Rhythm and Tempo: A Study in Music History

By Curt Sachs | Go to book overview

CHAPTER 5

The Near and Middle East

He who makes a mistake is still our friend;
he who adds to, or shortens, a melody is still
our friend; but he who violates a rhythm un-
awares can no longer be our friend.

Ishaq ibn Ibrahim (767-850 A. D.)

The western part of the Orient taxes our vocabulary more than other regions do. Shall we speak of Arabian music? But the Berbers are not Arabs, and still less so, the Persians, Turks, or Pakistanis. Shall we speak of Muhammedan music? But considerable numbers of the Arabs, in Egypt, Syria, and Lebanon, are Christians. Not even the notions Near and Middle East are consistently defined. And yet there is very definitely—at least in the cities—one musical style in the gigantic area that houses the Muslim and the Christian Arabs west of India.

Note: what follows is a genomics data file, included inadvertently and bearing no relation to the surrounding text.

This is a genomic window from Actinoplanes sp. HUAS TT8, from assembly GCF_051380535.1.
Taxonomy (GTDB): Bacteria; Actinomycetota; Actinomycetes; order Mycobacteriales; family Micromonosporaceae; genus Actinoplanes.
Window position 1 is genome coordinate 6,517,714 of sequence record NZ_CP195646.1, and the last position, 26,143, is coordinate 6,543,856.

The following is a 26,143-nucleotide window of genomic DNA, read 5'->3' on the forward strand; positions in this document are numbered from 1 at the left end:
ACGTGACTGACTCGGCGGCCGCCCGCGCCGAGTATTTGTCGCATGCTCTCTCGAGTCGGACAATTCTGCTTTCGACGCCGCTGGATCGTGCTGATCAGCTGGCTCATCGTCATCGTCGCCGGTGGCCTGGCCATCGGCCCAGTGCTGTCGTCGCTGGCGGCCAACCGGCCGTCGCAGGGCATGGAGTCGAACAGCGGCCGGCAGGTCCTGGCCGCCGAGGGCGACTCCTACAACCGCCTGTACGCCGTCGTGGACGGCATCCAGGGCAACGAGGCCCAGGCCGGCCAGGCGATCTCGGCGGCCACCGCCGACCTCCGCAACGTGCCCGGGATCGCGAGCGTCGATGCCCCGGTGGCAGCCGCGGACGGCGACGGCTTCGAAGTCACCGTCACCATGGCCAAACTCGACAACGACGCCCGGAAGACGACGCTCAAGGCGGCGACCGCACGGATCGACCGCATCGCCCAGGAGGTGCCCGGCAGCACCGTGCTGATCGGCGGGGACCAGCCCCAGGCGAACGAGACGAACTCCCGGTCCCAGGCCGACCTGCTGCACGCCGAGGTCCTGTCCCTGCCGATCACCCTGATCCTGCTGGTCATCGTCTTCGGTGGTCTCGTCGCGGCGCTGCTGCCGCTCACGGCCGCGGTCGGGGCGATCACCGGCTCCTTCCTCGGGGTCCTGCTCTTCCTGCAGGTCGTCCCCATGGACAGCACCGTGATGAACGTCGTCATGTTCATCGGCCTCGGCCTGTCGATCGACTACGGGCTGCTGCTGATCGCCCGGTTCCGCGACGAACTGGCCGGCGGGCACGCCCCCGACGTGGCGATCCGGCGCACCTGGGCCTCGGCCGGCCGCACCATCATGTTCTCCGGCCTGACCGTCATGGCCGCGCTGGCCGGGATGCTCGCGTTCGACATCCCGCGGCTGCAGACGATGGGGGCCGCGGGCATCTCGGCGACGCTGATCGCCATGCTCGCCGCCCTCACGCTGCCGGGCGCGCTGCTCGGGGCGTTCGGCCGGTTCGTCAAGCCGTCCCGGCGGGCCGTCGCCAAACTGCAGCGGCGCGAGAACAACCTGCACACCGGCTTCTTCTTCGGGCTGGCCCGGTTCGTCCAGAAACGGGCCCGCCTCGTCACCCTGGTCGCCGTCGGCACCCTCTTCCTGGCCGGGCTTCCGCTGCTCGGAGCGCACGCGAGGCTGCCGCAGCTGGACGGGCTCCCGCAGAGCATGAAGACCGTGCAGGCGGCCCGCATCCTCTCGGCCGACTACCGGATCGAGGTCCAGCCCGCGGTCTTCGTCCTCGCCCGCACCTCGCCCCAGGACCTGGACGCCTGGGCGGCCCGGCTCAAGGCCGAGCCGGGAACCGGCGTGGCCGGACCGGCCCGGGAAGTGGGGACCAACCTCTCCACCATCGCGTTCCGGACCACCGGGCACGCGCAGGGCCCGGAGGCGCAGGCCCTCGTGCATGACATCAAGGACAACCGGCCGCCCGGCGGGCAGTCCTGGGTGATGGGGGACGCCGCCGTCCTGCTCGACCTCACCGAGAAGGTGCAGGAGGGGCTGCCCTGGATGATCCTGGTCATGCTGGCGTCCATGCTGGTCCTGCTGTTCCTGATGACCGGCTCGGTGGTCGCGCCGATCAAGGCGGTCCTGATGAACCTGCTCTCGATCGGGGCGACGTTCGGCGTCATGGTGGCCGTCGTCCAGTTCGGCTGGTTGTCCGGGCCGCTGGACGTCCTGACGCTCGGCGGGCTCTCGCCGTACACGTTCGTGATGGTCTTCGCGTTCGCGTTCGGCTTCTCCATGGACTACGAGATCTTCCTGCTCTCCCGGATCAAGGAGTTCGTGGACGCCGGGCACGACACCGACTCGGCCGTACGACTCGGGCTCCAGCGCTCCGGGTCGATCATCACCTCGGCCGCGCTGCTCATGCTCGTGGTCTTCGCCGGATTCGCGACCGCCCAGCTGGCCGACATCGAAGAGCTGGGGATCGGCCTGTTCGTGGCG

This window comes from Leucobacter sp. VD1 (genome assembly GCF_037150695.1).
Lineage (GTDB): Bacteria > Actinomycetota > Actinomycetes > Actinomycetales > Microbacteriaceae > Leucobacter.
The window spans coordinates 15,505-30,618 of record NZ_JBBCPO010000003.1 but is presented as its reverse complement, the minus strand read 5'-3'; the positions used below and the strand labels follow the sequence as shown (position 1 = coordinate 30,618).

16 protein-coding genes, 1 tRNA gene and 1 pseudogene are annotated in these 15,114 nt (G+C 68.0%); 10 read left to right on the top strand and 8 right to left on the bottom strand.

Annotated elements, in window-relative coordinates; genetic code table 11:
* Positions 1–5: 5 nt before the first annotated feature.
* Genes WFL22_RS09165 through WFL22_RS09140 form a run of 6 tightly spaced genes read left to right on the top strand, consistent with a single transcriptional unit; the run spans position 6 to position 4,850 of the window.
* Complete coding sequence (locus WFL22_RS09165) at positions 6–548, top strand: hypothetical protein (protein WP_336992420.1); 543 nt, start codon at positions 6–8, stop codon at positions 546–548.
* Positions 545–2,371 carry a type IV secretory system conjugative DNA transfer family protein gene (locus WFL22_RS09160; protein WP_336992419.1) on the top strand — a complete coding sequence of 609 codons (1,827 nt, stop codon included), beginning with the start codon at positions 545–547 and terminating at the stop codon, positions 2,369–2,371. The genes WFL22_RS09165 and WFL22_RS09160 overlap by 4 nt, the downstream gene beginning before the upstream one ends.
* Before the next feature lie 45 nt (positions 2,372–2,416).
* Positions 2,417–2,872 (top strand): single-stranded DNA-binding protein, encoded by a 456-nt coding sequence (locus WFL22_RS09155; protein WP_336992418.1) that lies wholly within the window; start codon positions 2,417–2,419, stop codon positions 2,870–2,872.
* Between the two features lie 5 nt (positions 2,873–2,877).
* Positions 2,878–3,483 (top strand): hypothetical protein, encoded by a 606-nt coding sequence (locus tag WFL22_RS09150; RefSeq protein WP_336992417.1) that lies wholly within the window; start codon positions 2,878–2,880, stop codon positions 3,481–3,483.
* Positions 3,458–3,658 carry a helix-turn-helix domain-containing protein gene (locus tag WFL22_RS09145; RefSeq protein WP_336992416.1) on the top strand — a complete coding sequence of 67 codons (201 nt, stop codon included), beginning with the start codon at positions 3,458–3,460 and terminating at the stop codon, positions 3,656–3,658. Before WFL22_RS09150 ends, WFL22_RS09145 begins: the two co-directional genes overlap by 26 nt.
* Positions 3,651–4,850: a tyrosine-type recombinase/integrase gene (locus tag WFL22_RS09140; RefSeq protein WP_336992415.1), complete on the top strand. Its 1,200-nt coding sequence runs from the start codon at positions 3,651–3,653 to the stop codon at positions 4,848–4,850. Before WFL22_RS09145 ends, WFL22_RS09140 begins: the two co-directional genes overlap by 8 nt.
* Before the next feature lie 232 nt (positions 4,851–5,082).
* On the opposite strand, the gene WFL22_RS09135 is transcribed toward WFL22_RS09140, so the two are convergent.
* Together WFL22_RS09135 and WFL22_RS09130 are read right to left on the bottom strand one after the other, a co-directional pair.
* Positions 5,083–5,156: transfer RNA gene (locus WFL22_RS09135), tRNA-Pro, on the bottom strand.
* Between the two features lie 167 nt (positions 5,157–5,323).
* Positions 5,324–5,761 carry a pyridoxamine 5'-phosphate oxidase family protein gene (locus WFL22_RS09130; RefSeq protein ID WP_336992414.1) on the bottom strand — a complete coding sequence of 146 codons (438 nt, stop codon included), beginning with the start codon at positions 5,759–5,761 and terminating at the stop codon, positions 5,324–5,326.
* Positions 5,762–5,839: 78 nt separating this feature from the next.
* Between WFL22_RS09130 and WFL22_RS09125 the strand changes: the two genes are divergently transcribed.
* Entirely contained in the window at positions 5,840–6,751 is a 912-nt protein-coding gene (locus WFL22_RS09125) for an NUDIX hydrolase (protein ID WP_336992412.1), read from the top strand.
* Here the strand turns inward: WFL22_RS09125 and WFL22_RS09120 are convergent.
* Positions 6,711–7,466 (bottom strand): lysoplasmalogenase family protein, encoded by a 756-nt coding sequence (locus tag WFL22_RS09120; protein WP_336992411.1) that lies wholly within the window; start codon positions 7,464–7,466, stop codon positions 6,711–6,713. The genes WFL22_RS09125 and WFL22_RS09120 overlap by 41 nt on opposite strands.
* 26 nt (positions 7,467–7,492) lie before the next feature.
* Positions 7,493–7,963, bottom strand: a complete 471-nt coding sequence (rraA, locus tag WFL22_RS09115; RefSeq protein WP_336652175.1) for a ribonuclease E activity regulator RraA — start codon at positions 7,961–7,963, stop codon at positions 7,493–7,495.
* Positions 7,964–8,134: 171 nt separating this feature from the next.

Hence the author should be pardoned for using terms that may be too narrow in scope: his 'Arabs' will often include non-Arabs, and his 'Muhammedans' often non-Muslim.

EARLY POETIC METERS. Arabian music, like that of other peoples, originally followed the rhythms of poetry. Still as late as the ninth century A. D., Ziriab, a famous singer-composer, impressed this general rule on his pupils: in studying a song, to memorize first the rhythm of the text, then to beat it out on a drum, and

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